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The Buddha, Dharma, and Sangha in U.S. Prisons

By Bill Menza

Resources for Prison Sangha Building

Buddhist Peace Fellowship

  • Prison Resource Guides for Prisoners
  • Free Buddhist books and other publications
  • Dharma/spiritual correspondence courses and pen pal programs
  • Newsletters that focus on prisoners’ rights and criminal justice
  • Resources for prisoners with children
  • Legal Aid resources
  • Post-release resources

Prison Dharma Network

Sitting Inside: Buddhist Practice in American Prisons by Kobai Scott Whitney, explains what it is to be a prisoner and practicing in prison. Available from the Prison Dharma Network for $15. Write to PDN, P.O. Box 4623 Boulder, CO 80306. Or order online at

Recommended  Books

Be Free Where You Are by Thich Nhat Hanh (Parallax Press). A Dharma talk at the Medium Security Prison in Hagerstown, Maryland.

Doing Your Time with Peace of Mind: A Meditation Manual for Prisoners Provided free to prisoners in English or Spanish by the Heart Mountain Prison Project, 1223 So. St. Francis Drive, Suite C, Santa Fe, NM 87505. Download it from or email Dharma friend Amy Davis reads the entire fourteen-page manual, answering commonly asked questions about meditation, and provides instruction in five basic meditation styles. The tapes are free to inmates. Prison Dharma groups are asked for a donation of $1 per cassette, but no requests are refused due to lack of funds. The cassettes are “prison-friendly” – housed in clear plastic cases with clear shrink-wrap, molded together without screws.

Dharma in Hell by Dharma Teacher Fleet Maull. A former federal prisoner tells about imprisonment “in the charnel ground” of America’s prisons, and his fifteen years there living a life of vows and service, and thus bringing compassion and transformation into this hell realm. Available from the Prison Dharma Network, PO Box 4623 Boulder, CO 80306, or online at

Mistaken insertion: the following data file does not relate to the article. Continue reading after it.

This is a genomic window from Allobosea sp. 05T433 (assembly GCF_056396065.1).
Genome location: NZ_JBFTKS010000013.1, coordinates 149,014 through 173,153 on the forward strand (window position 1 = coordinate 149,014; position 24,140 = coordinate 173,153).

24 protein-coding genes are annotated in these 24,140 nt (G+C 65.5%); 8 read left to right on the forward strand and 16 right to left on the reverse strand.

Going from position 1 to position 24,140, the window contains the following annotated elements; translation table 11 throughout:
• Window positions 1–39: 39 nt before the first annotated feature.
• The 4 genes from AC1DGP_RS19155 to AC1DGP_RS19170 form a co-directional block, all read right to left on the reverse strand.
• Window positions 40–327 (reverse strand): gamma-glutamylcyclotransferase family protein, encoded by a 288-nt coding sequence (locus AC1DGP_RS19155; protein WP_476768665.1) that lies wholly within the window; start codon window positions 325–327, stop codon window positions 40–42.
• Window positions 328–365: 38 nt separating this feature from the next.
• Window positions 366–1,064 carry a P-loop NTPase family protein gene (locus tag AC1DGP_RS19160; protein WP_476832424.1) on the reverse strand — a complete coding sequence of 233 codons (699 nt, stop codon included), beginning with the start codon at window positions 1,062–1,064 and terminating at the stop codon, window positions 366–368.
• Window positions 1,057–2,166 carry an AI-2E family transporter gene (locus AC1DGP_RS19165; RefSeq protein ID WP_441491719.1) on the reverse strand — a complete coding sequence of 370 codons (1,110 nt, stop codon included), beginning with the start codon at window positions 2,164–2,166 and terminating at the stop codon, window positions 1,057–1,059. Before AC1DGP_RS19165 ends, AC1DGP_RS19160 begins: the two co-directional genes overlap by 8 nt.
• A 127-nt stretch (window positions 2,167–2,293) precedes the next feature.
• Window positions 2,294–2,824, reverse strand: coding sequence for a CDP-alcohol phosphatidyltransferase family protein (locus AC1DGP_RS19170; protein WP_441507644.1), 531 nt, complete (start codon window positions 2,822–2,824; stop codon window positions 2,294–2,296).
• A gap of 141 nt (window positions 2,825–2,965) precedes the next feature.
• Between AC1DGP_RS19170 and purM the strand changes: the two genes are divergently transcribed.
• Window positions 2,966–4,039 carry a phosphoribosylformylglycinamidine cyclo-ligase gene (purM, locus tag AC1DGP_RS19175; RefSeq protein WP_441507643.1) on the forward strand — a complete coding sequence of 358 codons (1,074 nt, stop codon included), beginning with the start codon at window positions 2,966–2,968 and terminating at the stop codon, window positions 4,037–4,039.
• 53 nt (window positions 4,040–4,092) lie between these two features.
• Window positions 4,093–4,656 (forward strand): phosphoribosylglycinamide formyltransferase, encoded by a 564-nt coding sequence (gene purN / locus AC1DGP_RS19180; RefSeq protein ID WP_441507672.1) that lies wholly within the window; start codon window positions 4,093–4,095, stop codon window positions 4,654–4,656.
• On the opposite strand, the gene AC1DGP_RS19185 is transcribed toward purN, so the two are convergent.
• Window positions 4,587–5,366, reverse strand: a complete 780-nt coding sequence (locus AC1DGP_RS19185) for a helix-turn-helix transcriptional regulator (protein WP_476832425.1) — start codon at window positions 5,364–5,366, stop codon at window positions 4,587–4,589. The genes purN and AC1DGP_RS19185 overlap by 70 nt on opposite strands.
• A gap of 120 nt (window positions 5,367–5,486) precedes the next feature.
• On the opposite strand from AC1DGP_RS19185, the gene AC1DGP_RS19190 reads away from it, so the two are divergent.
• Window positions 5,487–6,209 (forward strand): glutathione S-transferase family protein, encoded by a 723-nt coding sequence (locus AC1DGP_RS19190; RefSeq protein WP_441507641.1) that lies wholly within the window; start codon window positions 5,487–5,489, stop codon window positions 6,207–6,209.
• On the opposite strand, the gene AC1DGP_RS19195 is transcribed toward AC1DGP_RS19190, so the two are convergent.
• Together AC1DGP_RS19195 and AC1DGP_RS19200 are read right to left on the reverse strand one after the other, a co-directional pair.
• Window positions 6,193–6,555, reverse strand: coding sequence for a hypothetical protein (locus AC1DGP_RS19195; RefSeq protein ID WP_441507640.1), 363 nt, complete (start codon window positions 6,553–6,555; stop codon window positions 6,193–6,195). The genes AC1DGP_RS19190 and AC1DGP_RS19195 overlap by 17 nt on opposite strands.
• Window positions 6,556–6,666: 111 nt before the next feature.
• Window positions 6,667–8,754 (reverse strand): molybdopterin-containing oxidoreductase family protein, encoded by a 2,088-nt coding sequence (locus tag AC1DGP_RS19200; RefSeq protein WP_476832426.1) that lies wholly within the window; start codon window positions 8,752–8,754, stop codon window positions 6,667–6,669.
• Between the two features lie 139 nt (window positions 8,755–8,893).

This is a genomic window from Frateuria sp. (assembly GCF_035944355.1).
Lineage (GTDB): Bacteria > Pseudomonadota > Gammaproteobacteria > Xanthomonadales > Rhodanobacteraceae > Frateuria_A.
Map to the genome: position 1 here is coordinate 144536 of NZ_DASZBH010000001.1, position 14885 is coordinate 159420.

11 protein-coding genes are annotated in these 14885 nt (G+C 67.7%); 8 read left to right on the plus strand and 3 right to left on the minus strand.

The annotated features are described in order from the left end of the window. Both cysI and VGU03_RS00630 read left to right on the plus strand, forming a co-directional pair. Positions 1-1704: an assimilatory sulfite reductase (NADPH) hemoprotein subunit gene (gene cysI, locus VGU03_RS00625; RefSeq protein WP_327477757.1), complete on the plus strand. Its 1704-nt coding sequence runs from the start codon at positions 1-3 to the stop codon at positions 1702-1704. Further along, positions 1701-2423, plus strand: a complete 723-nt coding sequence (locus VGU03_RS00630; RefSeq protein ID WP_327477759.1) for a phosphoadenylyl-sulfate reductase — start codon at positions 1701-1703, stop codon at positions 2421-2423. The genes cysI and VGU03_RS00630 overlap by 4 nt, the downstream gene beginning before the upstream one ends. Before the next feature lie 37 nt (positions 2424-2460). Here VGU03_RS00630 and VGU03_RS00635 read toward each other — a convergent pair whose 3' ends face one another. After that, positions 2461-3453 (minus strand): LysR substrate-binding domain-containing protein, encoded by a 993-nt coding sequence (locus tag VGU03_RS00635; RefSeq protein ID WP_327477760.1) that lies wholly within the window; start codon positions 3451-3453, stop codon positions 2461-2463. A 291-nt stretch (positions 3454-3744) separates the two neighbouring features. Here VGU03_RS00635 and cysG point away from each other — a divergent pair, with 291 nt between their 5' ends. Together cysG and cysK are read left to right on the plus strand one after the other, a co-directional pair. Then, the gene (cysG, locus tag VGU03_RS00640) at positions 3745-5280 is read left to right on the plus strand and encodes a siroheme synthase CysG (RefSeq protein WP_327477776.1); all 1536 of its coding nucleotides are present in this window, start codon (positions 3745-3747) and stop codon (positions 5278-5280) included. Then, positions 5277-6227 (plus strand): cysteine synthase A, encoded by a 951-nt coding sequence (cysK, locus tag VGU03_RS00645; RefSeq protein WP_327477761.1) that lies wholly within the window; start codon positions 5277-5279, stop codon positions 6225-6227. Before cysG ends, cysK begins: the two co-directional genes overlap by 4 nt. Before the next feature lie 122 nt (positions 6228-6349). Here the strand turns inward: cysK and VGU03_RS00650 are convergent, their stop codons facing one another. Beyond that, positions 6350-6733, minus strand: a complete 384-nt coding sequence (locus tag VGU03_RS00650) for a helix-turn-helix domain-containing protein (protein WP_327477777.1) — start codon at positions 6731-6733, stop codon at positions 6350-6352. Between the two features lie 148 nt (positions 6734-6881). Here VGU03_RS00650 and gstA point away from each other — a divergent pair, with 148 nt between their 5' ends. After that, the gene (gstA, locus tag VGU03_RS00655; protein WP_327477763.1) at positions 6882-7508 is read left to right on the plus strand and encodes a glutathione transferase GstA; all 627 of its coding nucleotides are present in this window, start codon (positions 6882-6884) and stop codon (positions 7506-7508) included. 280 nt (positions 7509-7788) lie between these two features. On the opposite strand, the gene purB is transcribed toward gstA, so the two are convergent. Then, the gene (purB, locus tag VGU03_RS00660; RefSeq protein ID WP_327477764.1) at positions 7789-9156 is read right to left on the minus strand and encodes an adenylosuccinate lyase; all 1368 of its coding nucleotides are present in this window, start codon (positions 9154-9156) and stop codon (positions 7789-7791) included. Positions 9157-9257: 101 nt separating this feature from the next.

Some Organizations and Sanghas Helping Prisoners

Buddhist Peace Fellowship Prison Project

P.O. Box 3470, Berkeley, CA 94703

Tel: (510) 655-6169 ext. 307


Web page:

The project started in 1998 to help all persons associated with the prison system through advocacy, education, ministry, and training. Has a prisoner pen pal program. Sends the BPF journal Turning Wheel and Dharma books to prisoners.

Prison Dharma Network

P.O. Box 4623, Boulder CO 80306

Tel: (303) 544-5923


Web page:

An international non-sectarian contemplative support network for prisoners, prison volunteers, and correctional workers founded in 1989 by Fleet Maull, a former prisoner. Has an online discussion group. Publishes books and materials relating to prison Dharma and the PDN’s Volunteer Training Manual on how to start a prison Dharma program.

Unified Buddhist Church (Thich Nhat Hanh) Prisoner Outreach

Deer Park Monastery

2499 Melru Lane, Escondido CA 92026

Tel: (760) 291-1003, Fax: (760) 291-1172

Web page:

Mindfulness Bell Subscriptions